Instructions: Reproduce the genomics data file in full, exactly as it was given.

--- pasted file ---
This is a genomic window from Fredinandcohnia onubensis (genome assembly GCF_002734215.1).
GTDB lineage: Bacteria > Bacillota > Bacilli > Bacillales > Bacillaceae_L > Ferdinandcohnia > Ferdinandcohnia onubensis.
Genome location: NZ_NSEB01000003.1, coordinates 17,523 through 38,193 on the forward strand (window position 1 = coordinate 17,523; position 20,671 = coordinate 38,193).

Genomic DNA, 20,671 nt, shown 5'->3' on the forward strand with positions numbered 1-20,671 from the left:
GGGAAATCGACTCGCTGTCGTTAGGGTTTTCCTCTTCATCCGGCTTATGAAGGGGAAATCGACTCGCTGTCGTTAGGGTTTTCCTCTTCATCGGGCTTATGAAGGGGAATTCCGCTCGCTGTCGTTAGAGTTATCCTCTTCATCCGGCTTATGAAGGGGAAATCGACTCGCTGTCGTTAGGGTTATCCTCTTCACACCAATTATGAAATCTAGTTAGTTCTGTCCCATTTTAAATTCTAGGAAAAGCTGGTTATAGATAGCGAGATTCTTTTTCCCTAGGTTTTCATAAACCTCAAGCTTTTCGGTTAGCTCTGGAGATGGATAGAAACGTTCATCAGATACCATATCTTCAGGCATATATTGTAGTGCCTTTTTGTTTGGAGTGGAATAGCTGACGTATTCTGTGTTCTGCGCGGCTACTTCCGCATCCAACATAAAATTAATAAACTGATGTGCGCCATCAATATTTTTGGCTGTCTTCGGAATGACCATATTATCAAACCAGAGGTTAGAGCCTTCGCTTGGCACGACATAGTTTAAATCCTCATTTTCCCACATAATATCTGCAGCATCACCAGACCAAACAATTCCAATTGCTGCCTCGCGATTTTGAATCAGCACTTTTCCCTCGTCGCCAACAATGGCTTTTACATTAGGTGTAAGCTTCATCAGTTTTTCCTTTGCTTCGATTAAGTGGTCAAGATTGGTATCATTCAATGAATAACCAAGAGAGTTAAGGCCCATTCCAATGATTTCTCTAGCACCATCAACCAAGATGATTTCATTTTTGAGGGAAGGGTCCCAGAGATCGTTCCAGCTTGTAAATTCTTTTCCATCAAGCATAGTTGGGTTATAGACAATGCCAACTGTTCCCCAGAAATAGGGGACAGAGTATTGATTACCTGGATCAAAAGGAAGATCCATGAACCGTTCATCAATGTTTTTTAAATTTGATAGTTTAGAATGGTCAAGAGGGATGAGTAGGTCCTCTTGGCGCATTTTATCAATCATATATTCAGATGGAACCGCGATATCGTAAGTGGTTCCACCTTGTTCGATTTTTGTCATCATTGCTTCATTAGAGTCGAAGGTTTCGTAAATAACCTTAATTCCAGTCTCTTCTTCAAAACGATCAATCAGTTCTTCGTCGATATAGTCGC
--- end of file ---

This is a genomic window from Fredinandcohnia onubensis (genome assembly GCF_002734215.1).
GTDB lineage: Bacteria > Bacillota > Bacilli > Bacillales > Bacillaceae_L > Ferdinandcohnia > Ferdinandcohnia onubensis.
Genome location: NZ_NSEB01000003.1, coordinates 17,523 through 38,193 on the forward strand (window position 1 = coordinate 17,523; position 20,671 = coordinate 38,193).

Genomic DNA, 20,671 nt, shown 5'->3' on the forward strand with positions numbered 1-20,671 from the left:
GGGAAATCGACTCGCTGTCGTTAGGGTTTTCCTCTTCATCCGGCTTATGAAGGGGAAATCGACTCGCTGTCGTTAGGGTTTTCCTCTTCATCGGGCTTATGAAGGGGAATTCCGCTCGCTGTCGTTAGAGTTATCCTCTTCATCCGGCTTATGAAGGGGAAATCGACTCGCTGTCGTTAGGGTTATCCTCTTCACACCAATTATGAAATCTAGTTAGTTCTGTCCCATTTTAAATTCTAGGAAAAGCTGGTTATAGATAGCGAGATTCTTTTTCCCTAGGTTTTCATAAACCTCAAGCTTTTCGGTTAGCTCTGGAGATGGATAGAAACGTTCATCAGATACCATATCTTCAGGCATATATTGTAGTGCCTTTTTGTTTGGAGTGGAATAGCTGACGTATTCTGTGTTCTGCGCGGCTACTTCCGCATCCAACATAAAATTAATAAACTGATGTGCGCCATCAATATTTTTGGCTGTCTTCGGAATGACCATATTATCAAACCAGAGGTTAGAGCCTTCGCTTGGCACGACATAGTTTAAATCCTCATTTTCCCACATAATATCTGCAGCATCACCAGACCAAACAATTCCAATTGCTGCCTCGCGATTTTGAATCAGCACTTTTCCCTCGTCGCCAACAATGGCTTTTACATTAGGTGTAAGCTTCATCAGTTTTTCCTTTGCTTCGATTAAGTGGTCAAGATTGGTATCATTCAATGAATAACCAAGAGAGTTAAGGCCCATTCCAATGATTTCTCTAGCACCATCAACCAAGATGATTTCATTTTTGAGGGAAGGGTCCCAGAGATCGTTCCAGCTTGTAAATTCTTTTCCATCAAGCATAGTTGGGTTATAGACAATGCCAACTGTTCCCCAGAAATAGGGGACAGAGTATTGATTACCTGGATCAAAAGGAAGATCCATGAACCGTTCATCAATGTTTTTTAAATTTGATAGTTTAGAATGGTCAAGAGGGATGAGTAGGTCCTCTTGGCGCATTTTATCAATCATATATTCAGATGGAACCGCGATATCGTAAGTGGTTCCACCTTGTTCGATTTTTGTCATCATTGCTTCATTAGAGTCGAAGGTTTCGTAAATAACCTTAATTCCAGTCTCTTCTTCAAAACGATCAATCAGTTCTTCGTCGATATAGTCGC